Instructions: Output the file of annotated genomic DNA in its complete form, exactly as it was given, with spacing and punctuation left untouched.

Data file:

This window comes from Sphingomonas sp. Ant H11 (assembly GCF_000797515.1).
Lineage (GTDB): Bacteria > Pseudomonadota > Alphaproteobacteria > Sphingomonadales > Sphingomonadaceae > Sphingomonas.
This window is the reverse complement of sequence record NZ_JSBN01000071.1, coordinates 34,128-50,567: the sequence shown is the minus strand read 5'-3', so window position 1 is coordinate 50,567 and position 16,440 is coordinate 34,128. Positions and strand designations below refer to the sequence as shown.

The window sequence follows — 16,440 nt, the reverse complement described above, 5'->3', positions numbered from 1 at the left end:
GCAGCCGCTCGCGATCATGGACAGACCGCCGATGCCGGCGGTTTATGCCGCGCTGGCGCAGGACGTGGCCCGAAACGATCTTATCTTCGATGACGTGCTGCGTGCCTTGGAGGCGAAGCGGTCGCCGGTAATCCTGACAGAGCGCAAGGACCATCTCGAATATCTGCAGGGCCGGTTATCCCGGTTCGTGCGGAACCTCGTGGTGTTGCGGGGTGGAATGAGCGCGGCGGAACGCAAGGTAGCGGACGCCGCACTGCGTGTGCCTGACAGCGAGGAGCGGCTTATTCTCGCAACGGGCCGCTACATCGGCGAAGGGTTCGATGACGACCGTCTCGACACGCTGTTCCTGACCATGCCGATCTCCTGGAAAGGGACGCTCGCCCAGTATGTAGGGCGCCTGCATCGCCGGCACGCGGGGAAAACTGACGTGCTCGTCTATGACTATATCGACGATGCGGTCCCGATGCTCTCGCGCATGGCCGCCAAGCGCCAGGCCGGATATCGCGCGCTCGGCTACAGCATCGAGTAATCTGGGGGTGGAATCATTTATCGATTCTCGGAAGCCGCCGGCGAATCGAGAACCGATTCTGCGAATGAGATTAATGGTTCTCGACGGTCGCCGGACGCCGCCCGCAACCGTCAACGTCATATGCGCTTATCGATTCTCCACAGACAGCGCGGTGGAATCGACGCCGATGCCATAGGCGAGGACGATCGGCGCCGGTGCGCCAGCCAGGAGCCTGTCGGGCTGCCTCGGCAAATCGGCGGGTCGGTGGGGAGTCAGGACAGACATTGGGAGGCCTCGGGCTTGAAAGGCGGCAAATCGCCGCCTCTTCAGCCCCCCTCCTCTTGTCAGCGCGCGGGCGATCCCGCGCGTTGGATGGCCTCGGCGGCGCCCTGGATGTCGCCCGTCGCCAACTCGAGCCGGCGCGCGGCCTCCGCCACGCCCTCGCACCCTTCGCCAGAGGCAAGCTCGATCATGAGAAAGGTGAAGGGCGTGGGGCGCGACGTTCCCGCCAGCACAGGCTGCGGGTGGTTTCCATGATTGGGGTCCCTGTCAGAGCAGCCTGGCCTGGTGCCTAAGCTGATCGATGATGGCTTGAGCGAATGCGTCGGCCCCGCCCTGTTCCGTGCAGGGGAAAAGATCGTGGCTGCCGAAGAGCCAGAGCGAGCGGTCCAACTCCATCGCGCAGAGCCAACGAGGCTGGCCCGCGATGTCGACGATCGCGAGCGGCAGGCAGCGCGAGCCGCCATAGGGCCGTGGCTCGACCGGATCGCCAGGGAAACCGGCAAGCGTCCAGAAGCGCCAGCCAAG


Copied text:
This window comes from Sphingomonas sp. Ant H11 (assembly GCF_000797515.1).
Lineage (GTDB): Bacteria > Pseudomonadota > Alphaproteobacteria > Sphingomonadales > Sphingomonadaceae > Sphingomonas.
This window is the reverse complement of sequence record NZ_JSBN01000071.1, coordinates 34,128-50,567: the sequence shown is the minus strand read 5'-3', so window position 1 is coordinate 50,567 and position 16,440 is coordinate 34,128. Positions and strand designations below refer to the sequence as shown.

The window sequence follows — 16,440 nt, the reverse complement described above, 5'->3', positions numbered from 1 at the left end:
GCAGCCGCTCGCGATCATGGACAGACCGCCGATGCCGGCGGTTTATGCCGCGCTGGCGCAGGACGTGGCCCGAAACGATCTTATCTTCGATGACGTGCTGCGTGCCTTGGAGGCGAAGCGGTCGCCGGTAATCCTGACAGAGCGCAAGGACCATCTCGAATATCTGCAGGGCCGGTTATCCCGGTTCGTGCGGAACCTCGTGGTGTTGCGGGGTGGAATGAGCGCGGCGGAACGCAAGGTAGCGGACGCCGCACTGCGTGTGCCTGACAGCGAGGAGCGGCTTATTCTCGCAACGGGCCGCTACATCGGCGAAGGGTTCGATGACGACCGTCTCGACACGCTGTTCCTGACCATGCCGATCTCCTGGAAAGGGACGCTCGCCCAGTATGTAGGGCGCCTGCATCGCCGGCACGCGGGGAAAACTGACGTGCTCGTCTATGACTATATCGACGATGCGGTCCCGATGCTCTCGCGCATGGCCGCCAAGCGCCAGGCCGGATATCGCGCGCTCGGCTACAGCATCGAGTAATCTGGGGGTGGAATCATTTATCGATTCTCGGAAGCCGCCGGCGAATCGAGAACCGATTCTGCGAATGAGATTAATGGTTCTCGACGGTCGCCGGACGCCGCCCGCAACCGTCAACGTCATATGCGCTTATCGATTCTCCACAGACAGCGCGGTGGAATCGACGCCGATGCCATAGGCGAGGACGATCGGCGCCGGTGCGCCAGCCAGGAGCCTGTCGGGCTGCCTCGGCAAATCGGCGGGTCGGTGGGGAGTCAGGACAGACATTGGGAGGCCTCGGGCTTGAAAGGCGGCAAATCGCCGCCTCTTCAGCCCCCCTCCTCTTGTCAGCGCGCGGGCGATCCCGCGCGTTGGATGGCCTCGGCGGCGCCCTGGATGTCGCCCGTCGCCAACTCGAGCCGGCGCGCGGCCTCCGCCACGCCCTCGCACCCTTCGCCAGAGGCAAGCTCGATCATGAGAAAGGTGAAGGGCGTGGGGCGCGACGTTCCCGCCAGCACAGGCTGCGGGTGGTTTCCATGATTGGGGTCCCTGTCAGAGCAGCCTGGCCTGGTGCCTAAGCTGATCGATGATGGCTTGAGCGAATGCGTCGGCCCCGCCCTGTTCCGTGCAGGGGAAAAGATCGTGGCTGCCGAAGAGCCAGAGCGAGCGGTCCAACTCCATCGCGCAGAGCCAACGAGGCTGGCCCGCGATGTCGACGATCGCGAGCGGCAGGCAGCGCGAGCCGCCATAGGGCCGTGGCTCGACCGGATCGCCAGGGAAACCGGCAAGCGTCCAGAAGCGCCAGCCAAG